Finally, we bought one. From our California perspective, we got an amazing deal for a really nice, old house in a nice neighborhood with good schools in the heart of residential South Minneapolis, ten minutes from downtown… ten minutes from everything, really.

So we settled in.  Baby #2 was born at the end of September, and winter hit soon thereafter.  I was woefully unprepared for everything:  two babies (#1 still potty-training , but reluctantly), driving in the snow, the isolation of having no one to talk to, I mean, cry to,  except over the phone to my mother and my poor husband who was trying to get work done at his new job.

I began to understood what my college-educated great-great-grandmother from Vermont must have felt when her husband dragged her to the vast, empty, howling plains of Colorado to make his fortune in cattle ranching. Lonely, lonely, lonely.  And while I was surrounded by people and she lived miles from the nearest town, the people who surrounded me were Minnesotans — nice, but extremely insular.  They just don’t let you into their inner-circles within five minutes, or even five years of meeting you.

Here’s why:

Minnesotans don’t leave. If they do, they come back to raise their families. They hang out with their kindergarten friends.  If they’re from outside the Twin Cities, they typically came here to go to the University of Minnesota and never left.  So they hang with their college friends.  As for the city kids, they often  return to the neighborhood they grew up in to raise their own children – in a three block radius in my neighborhood, I can count four young families who live on the same street as their parents.

This is not a criticism, by the way. It’s the very reason we’re still here. The values that drive that solid insularity  – family, friends, community – are palpable here. It makes the Twin Cities — and I shouldn’t be telling you this secret — an incredible place to raise a family. Schools are great, social services are incredible, housing is affordable and those all-important quality of life pieces – commute time, length of workday, etc. – are still quite civilized compared to the rest of the country.  My husband, for example, now on job number four here, has never had a commute longer than 20 minutes, and getting home after 6 pm is a rarity.

My husband and I secretly call our neighborhood Mayberry.  On the Fourth of July, there’s a bike parade followed by ice cream for everyone.  On Halloween, hundreds of kids roam the streets safely while the street adjacent to mine is blocked off for hot chocolate imbibing and hot dog consumption. I can count on my neighbors to shovel my walk in the winter while I am gone. If my garage door is open at night, we get a call. If my daughters behave badly, I hear about it – after they’vebeen parented by them the same way I would parent them.  If someone makes a too large batch of cookies or grows too many tomatoes, we’re sure to share in the bounty.  It’s no surprise to me that a recent study shows Minneapolis to have the most volunteerism of any metro area in the nation. Both my husband and I have donated hundreds of hours to our schools, church and community. But we’re not special –everyone here does that.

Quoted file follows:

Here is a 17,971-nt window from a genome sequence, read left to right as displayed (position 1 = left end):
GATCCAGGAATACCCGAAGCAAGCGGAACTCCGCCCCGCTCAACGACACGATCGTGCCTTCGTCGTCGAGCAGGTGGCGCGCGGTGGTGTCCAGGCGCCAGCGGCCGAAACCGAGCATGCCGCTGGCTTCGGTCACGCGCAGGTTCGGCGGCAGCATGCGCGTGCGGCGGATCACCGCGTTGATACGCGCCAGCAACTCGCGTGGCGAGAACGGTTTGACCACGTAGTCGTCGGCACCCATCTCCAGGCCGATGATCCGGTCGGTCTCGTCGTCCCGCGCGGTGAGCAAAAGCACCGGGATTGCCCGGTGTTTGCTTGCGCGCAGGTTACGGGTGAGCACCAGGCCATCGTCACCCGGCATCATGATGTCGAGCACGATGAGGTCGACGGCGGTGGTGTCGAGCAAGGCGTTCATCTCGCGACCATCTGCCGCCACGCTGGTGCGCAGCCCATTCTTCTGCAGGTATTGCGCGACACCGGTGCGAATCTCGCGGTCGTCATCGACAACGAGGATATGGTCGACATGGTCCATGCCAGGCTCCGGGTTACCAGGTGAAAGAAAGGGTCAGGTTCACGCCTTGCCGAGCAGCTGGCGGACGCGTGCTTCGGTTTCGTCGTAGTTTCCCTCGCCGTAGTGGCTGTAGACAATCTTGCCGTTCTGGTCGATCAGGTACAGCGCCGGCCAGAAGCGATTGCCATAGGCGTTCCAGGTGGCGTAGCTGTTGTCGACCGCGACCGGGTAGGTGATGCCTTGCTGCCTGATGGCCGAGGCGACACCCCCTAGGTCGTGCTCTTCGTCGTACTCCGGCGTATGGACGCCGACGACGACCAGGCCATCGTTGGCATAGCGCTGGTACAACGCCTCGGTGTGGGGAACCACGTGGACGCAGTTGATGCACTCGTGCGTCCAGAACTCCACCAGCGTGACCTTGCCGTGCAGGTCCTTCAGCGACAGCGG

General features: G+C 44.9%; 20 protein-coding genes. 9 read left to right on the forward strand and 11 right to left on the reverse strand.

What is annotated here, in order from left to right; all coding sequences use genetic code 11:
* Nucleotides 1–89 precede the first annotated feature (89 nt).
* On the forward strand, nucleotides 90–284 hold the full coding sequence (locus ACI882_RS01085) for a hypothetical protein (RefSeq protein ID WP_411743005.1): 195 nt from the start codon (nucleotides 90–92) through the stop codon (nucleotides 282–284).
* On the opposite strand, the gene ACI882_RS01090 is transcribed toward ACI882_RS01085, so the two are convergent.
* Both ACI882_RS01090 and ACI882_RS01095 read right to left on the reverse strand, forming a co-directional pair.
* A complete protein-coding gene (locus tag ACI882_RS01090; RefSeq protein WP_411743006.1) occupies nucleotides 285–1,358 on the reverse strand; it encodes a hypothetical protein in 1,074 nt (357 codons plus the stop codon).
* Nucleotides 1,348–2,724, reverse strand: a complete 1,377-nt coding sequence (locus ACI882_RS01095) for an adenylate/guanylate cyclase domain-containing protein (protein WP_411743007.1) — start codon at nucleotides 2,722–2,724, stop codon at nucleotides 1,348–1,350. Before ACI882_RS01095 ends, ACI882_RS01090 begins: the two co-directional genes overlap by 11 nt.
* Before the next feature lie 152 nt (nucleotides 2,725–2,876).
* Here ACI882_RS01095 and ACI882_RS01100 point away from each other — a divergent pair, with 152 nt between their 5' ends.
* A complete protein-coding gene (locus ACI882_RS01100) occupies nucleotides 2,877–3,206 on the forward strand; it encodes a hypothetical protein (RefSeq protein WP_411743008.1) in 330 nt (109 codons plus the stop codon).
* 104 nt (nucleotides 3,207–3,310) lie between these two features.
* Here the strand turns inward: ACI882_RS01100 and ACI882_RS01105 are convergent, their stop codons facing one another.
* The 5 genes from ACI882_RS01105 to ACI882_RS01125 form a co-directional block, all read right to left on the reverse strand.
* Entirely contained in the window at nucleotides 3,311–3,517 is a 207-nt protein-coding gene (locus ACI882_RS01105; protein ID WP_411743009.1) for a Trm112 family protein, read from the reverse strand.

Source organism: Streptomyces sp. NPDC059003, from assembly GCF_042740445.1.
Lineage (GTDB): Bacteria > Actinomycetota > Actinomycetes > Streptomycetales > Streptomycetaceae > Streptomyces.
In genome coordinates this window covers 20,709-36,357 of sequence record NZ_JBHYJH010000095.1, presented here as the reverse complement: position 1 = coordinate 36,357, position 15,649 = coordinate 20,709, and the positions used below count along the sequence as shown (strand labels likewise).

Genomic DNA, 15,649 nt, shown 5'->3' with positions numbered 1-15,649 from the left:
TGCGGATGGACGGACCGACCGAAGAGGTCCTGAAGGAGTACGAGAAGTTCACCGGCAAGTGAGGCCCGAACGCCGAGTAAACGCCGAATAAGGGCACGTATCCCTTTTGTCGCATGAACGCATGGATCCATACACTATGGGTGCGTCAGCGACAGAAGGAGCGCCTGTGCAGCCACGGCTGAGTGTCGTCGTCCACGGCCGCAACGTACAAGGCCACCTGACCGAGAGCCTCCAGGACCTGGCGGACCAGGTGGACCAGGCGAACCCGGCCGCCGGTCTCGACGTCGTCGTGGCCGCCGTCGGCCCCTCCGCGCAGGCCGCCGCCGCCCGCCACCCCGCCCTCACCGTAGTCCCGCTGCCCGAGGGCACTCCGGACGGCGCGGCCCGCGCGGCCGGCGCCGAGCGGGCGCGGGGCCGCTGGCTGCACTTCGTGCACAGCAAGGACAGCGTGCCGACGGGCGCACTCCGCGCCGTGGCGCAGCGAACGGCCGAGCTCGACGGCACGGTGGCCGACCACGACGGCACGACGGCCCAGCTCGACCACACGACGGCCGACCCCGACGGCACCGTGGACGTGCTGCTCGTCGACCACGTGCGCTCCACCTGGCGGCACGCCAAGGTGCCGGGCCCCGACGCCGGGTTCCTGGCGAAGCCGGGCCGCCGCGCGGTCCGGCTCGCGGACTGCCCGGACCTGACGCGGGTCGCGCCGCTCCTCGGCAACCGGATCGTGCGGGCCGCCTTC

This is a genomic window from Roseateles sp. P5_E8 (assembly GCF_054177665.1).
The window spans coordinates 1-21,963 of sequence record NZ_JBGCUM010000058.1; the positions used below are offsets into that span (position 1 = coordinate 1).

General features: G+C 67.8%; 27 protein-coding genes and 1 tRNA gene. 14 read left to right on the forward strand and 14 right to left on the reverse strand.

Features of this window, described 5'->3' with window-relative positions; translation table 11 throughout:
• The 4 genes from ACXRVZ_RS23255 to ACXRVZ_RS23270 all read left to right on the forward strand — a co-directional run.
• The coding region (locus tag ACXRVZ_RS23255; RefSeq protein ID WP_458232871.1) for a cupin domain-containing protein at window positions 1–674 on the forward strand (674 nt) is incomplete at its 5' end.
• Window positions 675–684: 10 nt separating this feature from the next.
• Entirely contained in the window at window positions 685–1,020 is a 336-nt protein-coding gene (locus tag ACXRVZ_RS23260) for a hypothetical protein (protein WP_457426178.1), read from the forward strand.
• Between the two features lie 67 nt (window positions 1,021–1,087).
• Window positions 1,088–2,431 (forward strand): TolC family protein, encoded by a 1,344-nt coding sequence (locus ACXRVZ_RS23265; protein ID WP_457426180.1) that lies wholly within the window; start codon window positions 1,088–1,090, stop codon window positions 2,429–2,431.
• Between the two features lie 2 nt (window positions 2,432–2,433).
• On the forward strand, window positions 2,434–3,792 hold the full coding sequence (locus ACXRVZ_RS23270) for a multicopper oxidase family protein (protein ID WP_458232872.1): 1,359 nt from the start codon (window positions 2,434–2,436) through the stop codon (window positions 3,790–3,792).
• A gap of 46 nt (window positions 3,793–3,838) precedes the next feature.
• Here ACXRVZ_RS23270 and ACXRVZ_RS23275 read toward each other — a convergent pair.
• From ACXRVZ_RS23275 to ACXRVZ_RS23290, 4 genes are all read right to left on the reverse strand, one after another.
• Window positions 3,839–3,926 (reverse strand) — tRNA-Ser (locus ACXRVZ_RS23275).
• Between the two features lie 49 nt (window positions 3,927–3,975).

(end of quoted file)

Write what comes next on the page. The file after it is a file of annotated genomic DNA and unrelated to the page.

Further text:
It’s almost a cliché in a way, but one you’re glad is real.

Ten years since that first rough winter, we’ve really made it. I know this because not only do we now have a wonderful array of friends from all over the country, including Minnesota, but we’ve been invited to cabins belonging to natives. This is a big deal.  It means we are thoroughly and completely rooted and entrenched here.  We are no longer from “out east.”

Sometimes this place feels a little too small, too narrow. That old wanderlust calls us. Our feet get itchy. So we travel quite a bit, which the lower cost of living here allows us to do.  We visit friends in other states, cities, countries. But every time we do, home calls us back. We feel lucky to live in this place with its strong Midwestern values and its stoic, but truly good people

You could say our wings have been clipped or that we’ve sold out for a comfortable life. Or you could say we finally understand the value of those intangibles I mentioned at the top of this very long story – because we now have them.  Either way, we are teaching our girls to be citizens of the world, but also giving them a place they can come back to, where they can re-ground if their heads get too big, re-juice if they’re beaten down by the world and re-connect to who they are if they ever lose sight of that.

The way I look at it, the world was our oyster and by happenstance, we found a pearl — we took the long way, but we were lucky enough to find home.